Over 50 eagles found dead from a new disease in Arkansas in the late 1990s mystified wildlife ecologists. More than two decades later, scientists believe they have discovered the source of vacuolar myelinopathy, now referred to as “the eagle killer.”
Vacuolar myelinopathy is a neurological disease most commonly seen in bird species such as eagles and coots. The brains of the infected organisms develop lesions in the white matter of the nervous system, causing a loss of motor function. Mortuary circles call this “Swiss cheese brain.”
From its first recorded instance near DeGray Lake in Arkansas during the winter of 1994-1995, researchers, including aquatic scientist Susan Wilde, conducted field and laboratory studies to determine how species contract this disease. Through laboratory and field experimentation, Wilde and her team have recently concluded that a toxin produced by cyanobacteria is growing on invasive plant species within water bodies in the southeastern United States.
Wilde, an associate professor at the University of Georgia, worked with an international team from various scientific backgrounds. Their findings, published in Science, discovered the epiphytic cyanobacteria (Aetokthonos hydrillicola) grow on Hydrilla verticillata, a non-native plant species found in bodies of water. Wildlife, such as fish, birds, and amphibians, eat these plants and consume the neurotoxin that leads to vacuolar myelinopathy.
Vacuolar myelinopathy is not limited to the waterfowl that feed on these plants, explained Anton J. Reiner, a professor of anatomy and neurobiology at the University of Tennessee Health Science Center.
“It’s not a uniquely avian brain disease. It winds up looking like a uniquely avian brain disease because you have to consume a lot of it,” said Reiner.
Vacuolar myelinopathy also affects fish and amphibians that end up eating these cyanobacteria-infected invasive plants. Fish, amphibians and waterfowl that feed on Hydrilla become infected with vacuolar myelinopathy. Higher-level predators such as coots and eagles consume the smaller animals, thus continuing the spread of the disease throughout the entire food web.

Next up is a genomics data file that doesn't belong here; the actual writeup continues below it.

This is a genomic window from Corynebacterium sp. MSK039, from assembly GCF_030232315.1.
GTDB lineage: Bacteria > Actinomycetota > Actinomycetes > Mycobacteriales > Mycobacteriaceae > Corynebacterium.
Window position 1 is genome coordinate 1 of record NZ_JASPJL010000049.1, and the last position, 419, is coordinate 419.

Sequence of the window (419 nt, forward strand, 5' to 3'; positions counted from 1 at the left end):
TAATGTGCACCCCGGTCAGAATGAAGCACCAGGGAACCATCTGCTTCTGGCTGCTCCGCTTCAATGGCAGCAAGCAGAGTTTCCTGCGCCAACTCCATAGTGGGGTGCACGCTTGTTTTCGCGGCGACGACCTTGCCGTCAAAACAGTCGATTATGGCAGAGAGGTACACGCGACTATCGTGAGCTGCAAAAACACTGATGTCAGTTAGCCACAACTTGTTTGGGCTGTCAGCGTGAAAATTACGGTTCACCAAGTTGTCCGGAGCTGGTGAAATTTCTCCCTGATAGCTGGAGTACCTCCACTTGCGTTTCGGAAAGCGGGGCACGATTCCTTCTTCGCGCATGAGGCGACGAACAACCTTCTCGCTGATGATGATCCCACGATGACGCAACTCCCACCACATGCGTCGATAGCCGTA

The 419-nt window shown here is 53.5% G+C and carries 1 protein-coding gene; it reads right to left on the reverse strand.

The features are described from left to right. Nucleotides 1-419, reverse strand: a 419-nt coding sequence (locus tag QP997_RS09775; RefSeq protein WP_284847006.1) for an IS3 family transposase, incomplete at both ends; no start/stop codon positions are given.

“So-called ‘apex predators’ like eagles, for example, wind up being especially susceptible to [vacuolar myelinopathy] because of their diet,”Reiner said.
The disease manifests approximately five days after exposure when clinical signs of loss of motor control function become visible in avian species like eagles and coots. Infected coots will float on the surface of the water on their backs and spin in circles, making them easy prey for eagles and other large avian predators. Infected eagles will sit on tree branches with their wings drooping downward. According to Reiner, there are instances of eagles flying into the sides of mountains while infected with vacuolar myelinopathy.
“Every eagle I’ve ever seen with symptoms [of vacuolar myelinopathy] has died,” said William Bowerman, professor and chair of the Department of Environmental Science & Technology at the University of Maryland.
Bowerman is a long-time collaborator of Wilde’s on vacuolar myelinopathy, and his current research revolves around eagles as indicators of climate change and contaminants around the Great Lakes. He explained that birds are quality gauges of how the environment responds to various stressors, so the conservation of avian species from vacuolar myelinopathy impacts everyone.
“[Vacuolar myelinopathy] killed tens of thousands of waterfowl and over 100 bald eagles. So, it’s a new, emerging disease, and it could be linked to pollution and also may be somewhat of an indicator of climate change,” said Bowerman.
Wilde and her team discuss spreading awareness and advocacy as a means to combat vacuolar myelinopathy in their recently published research. Early in the paper, they state that the shift from the previous name of the neurological disease, “avian vacuolar myelinopathy,” to its current title “vacuolar myelinopathy” is necessary as it is not only limited to avian species. Wilde and her team state that they are not yet sure of the potential impact vacuolar myelinopathy has on humans and recommend that further research be conducted.
“We want people to know the lakes where this disease has been documented and to use caution in consuming birds and fish from these lakes,” Wilde told the American Association for the Advancement of Science.
While there is still plenty of research to be done on vacuolar myelinopathy, Wilde and her team’s discovery of the link between the cyanobacterial toxins and the lethal neurological disorder helps lie to rest the source of the perplexing avian deaths. Bowerman hopes that Wilde’s work will serve as a reminder of the importance of conserving a clean environment.
“It’s just important to understand that our organisms in the environment tell us what’s going on,” Bowerman said. “If the birds and the mammals are healthy, then people are healthy.”